Brazil’s post office has been doing the work of the one and only Santa Claus for twenty years. Over the past two decades volunteers read through the piles of letters to Santa from children all over the county. NPR wrote that the volunteers, “read the letters and look for something that really affects [them]. Then [they buy the] gift that the child asks for and bring it back to the post office, where staff wrap it up and deliver it to the child.”
But this decision on who to help is challenging for sure. An example would be the, “8-year-old boy who was asking for food. He didn’t want toys; he wanted food for his mother,” or “crack-addicted parents or jobs for unemployed relatives.”
“I cry reading the letters,” a volunteer said. “We try and help a little. If everyone helped a little, the world would be a better place.”
Personally, I love this concept. Not only does it help those in need, but it keeps the spirit and magic of the holiday season alive. After reading this story I thought to myself, “you know, they should do something like that here in the states.” And I was really surprised to find out … we do! I was completely taken aback that I did not know about the “Letters to Santa” program by the United States Postal Service which is all about, “delivering the holidays, delivering dreams.”
“The Postal Service’s Letters to Santa program is celebrating 101 years of helping make children’s holiday wishes come true.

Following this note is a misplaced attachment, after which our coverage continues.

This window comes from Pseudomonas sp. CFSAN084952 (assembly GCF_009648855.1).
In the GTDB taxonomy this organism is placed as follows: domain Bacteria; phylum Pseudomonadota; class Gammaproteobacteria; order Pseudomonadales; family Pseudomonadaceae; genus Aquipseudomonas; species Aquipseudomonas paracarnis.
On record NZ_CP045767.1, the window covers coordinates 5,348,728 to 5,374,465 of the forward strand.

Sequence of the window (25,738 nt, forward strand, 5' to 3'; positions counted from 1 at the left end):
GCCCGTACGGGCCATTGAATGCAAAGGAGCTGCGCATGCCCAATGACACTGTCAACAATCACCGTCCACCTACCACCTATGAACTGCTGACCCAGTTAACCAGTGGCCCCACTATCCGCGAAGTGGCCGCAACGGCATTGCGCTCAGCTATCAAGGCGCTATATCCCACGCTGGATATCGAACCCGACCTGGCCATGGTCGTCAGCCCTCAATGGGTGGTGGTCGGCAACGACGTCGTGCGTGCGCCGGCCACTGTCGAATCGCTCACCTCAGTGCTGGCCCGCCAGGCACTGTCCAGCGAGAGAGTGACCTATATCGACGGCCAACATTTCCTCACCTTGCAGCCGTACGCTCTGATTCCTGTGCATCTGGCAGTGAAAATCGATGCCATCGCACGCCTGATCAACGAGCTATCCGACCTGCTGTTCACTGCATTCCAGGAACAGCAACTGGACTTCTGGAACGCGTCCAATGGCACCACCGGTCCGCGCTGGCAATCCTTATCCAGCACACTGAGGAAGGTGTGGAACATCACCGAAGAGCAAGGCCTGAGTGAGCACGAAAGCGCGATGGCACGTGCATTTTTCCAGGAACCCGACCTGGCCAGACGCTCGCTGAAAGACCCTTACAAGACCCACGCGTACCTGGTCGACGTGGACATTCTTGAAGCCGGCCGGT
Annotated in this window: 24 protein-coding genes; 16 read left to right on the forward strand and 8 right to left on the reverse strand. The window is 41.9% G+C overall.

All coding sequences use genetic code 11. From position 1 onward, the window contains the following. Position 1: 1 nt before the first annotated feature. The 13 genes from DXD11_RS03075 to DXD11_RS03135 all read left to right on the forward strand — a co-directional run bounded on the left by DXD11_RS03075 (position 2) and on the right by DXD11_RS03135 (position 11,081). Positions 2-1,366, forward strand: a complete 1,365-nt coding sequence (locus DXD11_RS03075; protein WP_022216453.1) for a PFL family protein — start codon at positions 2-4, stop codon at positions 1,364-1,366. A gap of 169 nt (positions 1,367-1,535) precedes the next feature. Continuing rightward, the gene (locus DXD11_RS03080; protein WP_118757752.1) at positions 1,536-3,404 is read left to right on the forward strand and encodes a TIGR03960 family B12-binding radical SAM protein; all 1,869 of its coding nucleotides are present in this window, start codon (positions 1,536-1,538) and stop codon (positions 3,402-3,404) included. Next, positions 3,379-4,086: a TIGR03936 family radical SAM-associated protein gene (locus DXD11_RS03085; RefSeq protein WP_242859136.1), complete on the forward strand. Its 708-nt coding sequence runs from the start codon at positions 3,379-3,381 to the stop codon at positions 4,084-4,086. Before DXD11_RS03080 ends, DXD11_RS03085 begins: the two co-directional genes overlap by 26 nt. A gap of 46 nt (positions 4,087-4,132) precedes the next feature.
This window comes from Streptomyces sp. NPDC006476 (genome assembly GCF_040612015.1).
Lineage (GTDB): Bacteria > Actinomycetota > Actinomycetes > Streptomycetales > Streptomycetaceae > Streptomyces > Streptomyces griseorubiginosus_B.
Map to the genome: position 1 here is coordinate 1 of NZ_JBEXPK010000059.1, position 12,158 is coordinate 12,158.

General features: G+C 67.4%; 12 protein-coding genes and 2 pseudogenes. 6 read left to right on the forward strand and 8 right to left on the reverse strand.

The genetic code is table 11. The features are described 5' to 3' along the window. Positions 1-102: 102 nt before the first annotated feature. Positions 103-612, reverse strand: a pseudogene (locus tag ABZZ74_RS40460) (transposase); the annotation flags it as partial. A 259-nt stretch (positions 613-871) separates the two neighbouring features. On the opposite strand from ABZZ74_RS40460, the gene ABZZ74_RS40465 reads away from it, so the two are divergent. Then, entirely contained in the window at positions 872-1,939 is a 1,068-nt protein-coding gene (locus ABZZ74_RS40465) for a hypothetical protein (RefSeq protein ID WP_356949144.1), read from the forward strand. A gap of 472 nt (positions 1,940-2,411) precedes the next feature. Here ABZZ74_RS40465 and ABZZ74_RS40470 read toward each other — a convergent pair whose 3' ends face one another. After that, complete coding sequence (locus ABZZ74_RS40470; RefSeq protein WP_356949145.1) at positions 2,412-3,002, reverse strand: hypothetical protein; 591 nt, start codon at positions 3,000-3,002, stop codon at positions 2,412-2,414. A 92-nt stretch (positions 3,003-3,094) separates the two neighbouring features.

Although USPS began receiving letters to Santa Claus more than 101 years ago, its involvement was made official in 1912 when Postmaster General Frank Hitchcock authorized postal employees and citizens to respond to the letters.”
Yes, the USPS has been doing this for over a hundred years! Amazing. But again, I’m stunned I haven’t heard of it, or perhaps I had heard of it, but it just didn’t have much of an impact. This year I found out about it way too late in the game, but next year I’m going to play Santa via the post office. And it’s pretty easy. According to the post office’s website:
“Here’s how it works. A person wishing to adopt a letter can go to a Post Office, select one or more letters to take with them and sign the form. The child’s address on the envelope will have been blocked out and the letter assigned a number.
After the individual fulfills the child’s wishes with a gift, he or she returns with the letter and gift to the same Post Office and pays the postage for the package. A postal employee will match the number on the letter with the child’s address, apply a label to it and put the package in the mail stream.”
Have you heard of this program before? And if so, have you participated?
Photo Source: USPS